On 16 May 2013, the Secretary of State Treasury of Rio de Janeiro issued Resolution SEFAZ # 631/2013 transforming the ICMS exemption granted to import of goods and equipment for use in exploration of oil and natural gas in a "tax basis reduction", so that the tax burden is equivalent to 1.5 percent, without the right to appropriate the corresponding credit.
On 21 May, the relevant resolution was rectified to establish that the transformation of the ICMS exemption benefit in a tax basis reduction also applies to the importation of goods and equipment of interconnected use during the exploration and production phases entering into the country to perform temporary services for a period shorter than 24 months.
In this sense, the tax exemption, now revoked, was destined to the importation of listed goods and equipment, as well as its parts, pieces and accessories, provided by Sole Annex of State Decree # 41,142/2008 and carried out under the Temporary Admission Regime, to be used in oil and gas installations during their exploration phase or during both the exploration and production phases for a period shorter than 24 months, as provided by REPETRO rules.
In fact, Convenio ICMS # 130/2007 authorises the states and the federal district to elect between exempting or "reducing the ICMS basis" on imports of goods and equipment destined to exploration activities or to both the exploration and production activities for a period shorter than 24 months.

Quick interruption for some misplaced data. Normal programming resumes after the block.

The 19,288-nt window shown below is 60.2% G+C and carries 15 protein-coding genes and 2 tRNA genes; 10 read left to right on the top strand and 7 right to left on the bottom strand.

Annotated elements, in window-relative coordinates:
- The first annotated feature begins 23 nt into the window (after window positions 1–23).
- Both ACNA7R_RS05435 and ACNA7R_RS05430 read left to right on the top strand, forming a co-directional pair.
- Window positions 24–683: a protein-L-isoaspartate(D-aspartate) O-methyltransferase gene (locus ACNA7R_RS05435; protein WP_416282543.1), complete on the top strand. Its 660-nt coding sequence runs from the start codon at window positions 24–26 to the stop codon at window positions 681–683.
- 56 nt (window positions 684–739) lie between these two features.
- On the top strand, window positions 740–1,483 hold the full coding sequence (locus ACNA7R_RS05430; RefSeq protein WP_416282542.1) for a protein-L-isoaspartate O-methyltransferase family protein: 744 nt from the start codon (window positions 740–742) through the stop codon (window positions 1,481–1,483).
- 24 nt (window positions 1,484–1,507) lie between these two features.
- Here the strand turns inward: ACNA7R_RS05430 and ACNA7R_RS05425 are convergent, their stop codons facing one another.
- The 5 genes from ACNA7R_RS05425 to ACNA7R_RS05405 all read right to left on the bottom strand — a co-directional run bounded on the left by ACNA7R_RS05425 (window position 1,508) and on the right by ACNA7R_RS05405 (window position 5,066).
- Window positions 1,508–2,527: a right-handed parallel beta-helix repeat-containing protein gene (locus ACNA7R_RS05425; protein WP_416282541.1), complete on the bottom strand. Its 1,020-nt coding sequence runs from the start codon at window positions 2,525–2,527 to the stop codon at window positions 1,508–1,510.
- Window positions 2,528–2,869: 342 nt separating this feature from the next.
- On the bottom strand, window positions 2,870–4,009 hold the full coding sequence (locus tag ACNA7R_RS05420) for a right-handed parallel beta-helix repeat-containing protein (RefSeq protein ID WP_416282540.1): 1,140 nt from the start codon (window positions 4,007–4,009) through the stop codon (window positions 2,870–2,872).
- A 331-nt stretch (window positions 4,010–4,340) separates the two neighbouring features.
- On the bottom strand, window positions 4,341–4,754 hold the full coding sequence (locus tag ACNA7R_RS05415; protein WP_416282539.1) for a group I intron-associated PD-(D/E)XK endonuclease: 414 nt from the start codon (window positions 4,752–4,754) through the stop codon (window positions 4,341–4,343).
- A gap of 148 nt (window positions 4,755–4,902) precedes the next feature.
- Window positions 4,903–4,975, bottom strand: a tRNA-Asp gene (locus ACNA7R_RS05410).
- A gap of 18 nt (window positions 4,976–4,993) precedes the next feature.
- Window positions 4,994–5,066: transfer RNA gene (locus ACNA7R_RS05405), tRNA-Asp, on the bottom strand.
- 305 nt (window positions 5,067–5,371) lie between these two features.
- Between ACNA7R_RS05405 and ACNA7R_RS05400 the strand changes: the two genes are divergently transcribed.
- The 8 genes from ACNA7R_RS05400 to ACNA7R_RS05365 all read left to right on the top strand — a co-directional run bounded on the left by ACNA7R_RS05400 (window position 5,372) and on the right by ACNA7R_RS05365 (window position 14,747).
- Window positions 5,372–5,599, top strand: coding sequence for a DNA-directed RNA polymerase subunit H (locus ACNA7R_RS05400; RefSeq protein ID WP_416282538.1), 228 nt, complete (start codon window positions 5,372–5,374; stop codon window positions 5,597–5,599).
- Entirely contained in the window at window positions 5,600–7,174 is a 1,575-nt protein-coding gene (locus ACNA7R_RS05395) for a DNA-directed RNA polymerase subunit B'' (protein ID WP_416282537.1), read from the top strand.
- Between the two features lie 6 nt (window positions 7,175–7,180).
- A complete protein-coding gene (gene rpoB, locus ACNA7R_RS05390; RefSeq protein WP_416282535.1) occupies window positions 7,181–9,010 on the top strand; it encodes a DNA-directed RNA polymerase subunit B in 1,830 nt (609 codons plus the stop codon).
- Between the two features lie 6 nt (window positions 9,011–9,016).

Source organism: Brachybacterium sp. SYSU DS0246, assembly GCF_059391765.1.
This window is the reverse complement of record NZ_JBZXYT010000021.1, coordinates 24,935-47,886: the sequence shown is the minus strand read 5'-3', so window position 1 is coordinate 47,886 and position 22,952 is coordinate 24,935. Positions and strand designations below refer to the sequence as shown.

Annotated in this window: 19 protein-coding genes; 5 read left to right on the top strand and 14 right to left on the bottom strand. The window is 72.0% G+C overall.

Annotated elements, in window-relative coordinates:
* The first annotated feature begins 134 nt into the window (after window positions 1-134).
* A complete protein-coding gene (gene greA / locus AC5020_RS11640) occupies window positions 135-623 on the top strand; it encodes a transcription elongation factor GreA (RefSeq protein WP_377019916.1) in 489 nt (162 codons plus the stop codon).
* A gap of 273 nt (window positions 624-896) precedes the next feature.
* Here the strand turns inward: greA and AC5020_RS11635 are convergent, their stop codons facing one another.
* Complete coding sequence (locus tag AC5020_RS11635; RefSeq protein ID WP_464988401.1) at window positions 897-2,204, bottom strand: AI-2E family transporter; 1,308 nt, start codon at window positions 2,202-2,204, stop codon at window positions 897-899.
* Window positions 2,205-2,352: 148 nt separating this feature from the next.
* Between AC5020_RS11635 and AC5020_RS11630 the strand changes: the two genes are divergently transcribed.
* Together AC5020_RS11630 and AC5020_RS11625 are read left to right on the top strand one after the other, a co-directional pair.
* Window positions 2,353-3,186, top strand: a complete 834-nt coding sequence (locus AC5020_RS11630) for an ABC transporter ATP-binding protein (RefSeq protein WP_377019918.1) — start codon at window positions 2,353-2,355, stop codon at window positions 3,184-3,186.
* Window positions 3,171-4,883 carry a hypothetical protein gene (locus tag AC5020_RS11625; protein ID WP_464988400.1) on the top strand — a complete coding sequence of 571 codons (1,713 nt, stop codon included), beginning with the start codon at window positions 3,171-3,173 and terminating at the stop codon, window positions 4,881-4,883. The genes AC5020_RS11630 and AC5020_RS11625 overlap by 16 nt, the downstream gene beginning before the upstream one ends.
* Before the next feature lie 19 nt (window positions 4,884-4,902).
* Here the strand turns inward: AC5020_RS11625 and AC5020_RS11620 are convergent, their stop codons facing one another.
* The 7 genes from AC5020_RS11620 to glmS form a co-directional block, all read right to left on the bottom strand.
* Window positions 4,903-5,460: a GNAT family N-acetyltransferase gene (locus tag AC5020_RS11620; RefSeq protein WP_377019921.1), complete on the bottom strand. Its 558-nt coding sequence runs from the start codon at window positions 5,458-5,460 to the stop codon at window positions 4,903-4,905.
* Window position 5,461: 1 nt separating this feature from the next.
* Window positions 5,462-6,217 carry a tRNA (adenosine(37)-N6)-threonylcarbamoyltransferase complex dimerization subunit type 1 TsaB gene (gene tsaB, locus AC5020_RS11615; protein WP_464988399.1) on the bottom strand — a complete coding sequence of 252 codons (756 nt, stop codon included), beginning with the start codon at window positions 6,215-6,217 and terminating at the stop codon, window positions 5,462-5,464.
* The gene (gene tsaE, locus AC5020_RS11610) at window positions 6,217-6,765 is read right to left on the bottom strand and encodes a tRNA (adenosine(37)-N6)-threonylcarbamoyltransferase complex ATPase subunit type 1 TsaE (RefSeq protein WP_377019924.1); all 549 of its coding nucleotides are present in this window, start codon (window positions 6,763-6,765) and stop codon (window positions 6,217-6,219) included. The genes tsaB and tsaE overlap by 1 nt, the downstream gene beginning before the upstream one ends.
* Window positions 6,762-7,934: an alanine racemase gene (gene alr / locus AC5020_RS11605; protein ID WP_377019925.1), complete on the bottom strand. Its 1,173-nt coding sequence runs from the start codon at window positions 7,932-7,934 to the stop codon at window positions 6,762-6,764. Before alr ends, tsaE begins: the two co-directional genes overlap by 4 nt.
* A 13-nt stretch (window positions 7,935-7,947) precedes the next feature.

The state of Rio de Janeiro, when incorporating the provisions of Convenio ICMS # 130/2007 through Decree # 41,142/2008, originally stated that temporary import of goods and equipment to be used in exploration activities, or in both exploration and production activities for a period shorter than 24 months, would be entitled to exemption.
Note, however, that § 1 of Article 2 and § 4 of Article 5 of State Decree # 41,142/2008 already authorised the Secretary of State Treasury of Rio de Janeiro to enact a normative act transforming the existing exemption into an ICMS tax basis reduction, aiming at "increasing" the tax burden.
Notwithstanding the state decree wording, the revocation of the existing exemption through a mere resolution is of disputable constitutionality.
With respect to the enforcement of such change in 2013, note that the first panel of the Brazilian Supreme Court, while ruling on an ex-officio appeal over Extraordinary Appeal 562.669, acknowledged that the revocation of ICMS exemptions, while being a matter associated with the economic policy of each member state, does not need to be approved on the preceding fiscal year or within 90 days from the date on which such revocation enters into full force and effect, as required by the Brazilian Constitution. Accordingly, based on such interpretation, even though the change in the taxation implies increase in the tax burden, it could be applied in the current year.
Nevertheless, in our view, the procedure adopted by the state of Rio de Janeiro is not consistent with the constitutional principles of legality, security and certainty warranted to the taxpayer.